New High Def DVD Format Comes In Peace

Dennis Faas's picture

No sooner has HD-DVD bitten the dust and a new DVD format appears to be launching -- but its creators say they aren't looking for a war with Sony's Blu-ray. New Medium Enterprises, based in London, say their HD VMD system will cost far less and therefore won't be a direct competitor.

HD VMD, which stands for versatile multilayer discs, is based on the red-laser system found in standard DVD players, unlike Blu-ray which uses a more expensive laser. This means HD VMD players should retail for around $199, one-third cheaper than the lowest-priced Blu-ray machines.

To date, virtually no major movies are available in the format, though that could change with the appointment of Michael Jay Solomon as the firm's chairman. He's a former Warner Brothers International Television president and well-known in the film distribution business, so he may be able to broker some profitable deals with movie houses.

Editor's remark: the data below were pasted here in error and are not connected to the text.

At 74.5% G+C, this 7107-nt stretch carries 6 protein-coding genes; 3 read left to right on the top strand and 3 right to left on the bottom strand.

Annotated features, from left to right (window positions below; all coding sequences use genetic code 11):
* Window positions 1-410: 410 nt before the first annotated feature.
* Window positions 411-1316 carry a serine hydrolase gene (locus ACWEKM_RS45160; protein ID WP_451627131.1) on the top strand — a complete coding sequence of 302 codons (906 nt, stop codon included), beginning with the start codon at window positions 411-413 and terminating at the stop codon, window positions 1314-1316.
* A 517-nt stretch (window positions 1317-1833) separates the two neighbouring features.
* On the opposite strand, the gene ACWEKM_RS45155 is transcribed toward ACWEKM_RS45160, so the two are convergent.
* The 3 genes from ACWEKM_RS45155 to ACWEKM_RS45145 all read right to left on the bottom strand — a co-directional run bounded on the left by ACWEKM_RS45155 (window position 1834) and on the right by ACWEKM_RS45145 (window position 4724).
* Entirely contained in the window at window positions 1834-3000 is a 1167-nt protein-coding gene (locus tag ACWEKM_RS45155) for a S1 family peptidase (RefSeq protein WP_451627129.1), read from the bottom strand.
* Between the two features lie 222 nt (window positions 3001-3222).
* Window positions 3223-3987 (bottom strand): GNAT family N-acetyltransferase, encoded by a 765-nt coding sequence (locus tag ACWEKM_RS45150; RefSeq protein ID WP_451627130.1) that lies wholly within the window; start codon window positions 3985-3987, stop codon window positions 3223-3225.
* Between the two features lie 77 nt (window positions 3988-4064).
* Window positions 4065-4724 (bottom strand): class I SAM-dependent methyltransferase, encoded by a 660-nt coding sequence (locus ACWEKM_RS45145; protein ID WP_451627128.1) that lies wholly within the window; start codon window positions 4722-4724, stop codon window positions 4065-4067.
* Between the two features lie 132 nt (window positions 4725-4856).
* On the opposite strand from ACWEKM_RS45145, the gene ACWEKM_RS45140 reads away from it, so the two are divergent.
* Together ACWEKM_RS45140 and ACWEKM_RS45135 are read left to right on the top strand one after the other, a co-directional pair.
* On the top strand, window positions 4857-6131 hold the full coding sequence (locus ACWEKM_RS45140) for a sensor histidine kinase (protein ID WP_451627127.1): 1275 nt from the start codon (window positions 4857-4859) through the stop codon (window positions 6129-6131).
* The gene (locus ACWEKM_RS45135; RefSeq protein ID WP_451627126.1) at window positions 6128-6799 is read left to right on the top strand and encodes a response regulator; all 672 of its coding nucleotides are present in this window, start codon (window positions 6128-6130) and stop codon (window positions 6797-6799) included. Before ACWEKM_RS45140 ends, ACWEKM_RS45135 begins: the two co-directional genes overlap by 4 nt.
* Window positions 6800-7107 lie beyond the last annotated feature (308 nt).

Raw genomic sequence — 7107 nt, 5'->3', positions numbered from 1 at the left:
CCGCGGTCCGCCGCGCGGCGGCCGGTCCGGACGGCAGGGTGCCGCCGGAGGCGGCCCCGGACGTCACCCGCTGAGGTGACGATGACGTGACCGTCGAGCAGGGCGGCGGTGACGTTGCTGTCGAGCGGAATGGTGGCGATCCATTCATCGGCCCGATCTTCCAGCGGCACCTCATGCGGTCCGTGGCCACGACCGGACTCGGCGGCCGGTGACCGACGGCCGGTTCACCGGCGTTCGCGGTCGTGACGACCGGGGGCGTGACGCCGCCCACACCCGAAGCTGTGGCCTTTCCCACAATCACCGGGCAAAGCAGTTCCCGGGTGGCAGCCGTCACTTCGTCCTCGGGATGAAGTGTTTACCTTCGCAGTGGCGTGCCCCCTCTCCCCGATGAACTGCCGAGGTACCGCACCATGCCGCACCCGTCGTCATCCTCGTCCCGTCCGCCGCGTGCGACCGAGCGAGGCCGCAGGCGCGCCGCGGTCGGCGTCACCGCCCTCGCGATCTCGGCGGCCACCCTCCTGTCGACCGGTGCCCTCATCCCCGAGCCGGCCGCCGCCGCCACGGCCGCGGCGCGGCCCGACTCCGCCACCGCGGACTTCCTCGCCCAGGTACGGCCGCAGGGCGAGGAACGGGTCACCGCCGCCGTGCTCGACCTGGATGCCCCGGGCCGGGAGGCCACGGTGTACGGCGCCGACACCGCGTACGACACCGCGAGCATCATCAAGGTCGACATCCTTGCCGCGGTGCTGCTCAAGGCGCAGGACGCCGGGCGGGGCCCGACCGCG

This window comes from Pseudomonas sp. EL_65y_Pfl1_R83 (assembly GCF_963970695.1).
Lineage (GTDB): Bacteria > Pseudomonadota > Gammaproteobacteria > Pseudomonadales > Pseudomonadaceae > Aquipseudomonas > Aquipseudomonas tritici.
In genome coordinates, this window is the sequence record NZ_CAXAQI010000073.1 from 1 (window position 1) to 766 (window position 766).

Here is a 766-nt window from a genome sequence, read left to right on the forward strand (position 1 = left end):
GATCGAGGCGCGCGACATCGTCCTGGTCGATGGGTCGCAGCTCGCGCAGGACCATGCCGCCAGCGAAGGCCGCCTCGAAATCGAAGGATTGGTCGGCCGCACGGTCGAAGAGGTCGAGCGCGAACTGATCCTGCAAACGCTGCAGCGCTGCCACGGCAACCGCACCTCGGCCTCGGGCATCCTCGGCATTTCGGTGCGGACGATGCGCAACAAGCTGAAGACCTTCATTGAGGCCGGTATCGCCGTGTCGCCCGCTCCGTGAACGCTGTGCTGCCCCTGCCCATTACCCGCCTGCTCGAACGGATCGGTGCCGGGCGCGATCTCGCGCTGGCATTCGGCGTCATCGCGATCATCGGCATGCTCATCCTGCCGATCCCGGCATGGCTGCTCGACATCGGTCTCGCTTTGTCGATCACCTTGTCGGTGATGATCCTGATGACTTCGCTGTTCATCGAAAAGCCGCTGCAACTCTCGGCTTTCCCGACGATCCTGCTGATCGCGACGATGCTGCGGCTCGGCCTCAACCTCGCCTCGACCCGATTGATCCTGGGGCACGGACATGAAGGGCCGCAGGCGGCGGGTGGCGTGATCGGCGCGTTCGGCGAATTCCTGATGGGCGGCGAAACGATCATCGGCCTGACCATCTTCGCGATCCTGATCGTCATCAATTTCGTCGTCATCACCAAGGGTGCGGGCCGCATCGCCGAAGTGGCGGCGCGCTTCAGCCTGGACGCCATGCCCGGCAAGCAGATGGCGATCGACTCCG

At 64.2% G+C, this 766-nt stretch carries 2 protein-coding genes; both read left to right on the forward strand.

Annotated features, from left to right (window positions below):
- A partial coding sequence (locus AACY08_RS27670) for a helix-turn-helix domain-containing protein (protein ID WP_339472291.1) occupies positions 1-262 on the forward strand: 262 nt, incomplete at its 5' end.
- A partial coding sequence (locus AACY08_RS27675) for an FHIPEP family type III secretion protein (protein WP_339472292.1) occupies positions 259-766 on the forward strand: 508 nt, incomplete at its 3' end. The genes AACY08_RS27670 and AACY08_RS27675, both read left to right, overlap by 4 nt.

In any case, Hollywood may not be vital to the format's success. The cheap manufacturing costs, which could make even a $90 player profitable, means it will likely be aimed at markets like China and India where locally-produced movies are just as marketable.

Blu-ray producers argue that this price advantage will soon disappear now that they've been established as the dominant format and hardware producers can start competing to drive costs down. (Source:

Current standard DVDs only have two readable layers. The HD DVD format allows regular sized discs to have up to 20 different readable layers, massively increasing the amount of information they can store, which is used to increase picture and sound quality. The format also allows up-scaling, which means machines will be able to play traditional DVDs at a far higher quality. (Source:

It's questionable whether the format will find many fans in the US, given that many potential high-definition DVD buyers were deterred by the Blu-ray vs. HD DVD format war. But, a $90 player may be so cheap that it captures developing overseas markets before Blu-ray can become established.

Rate this article: 
No votes yet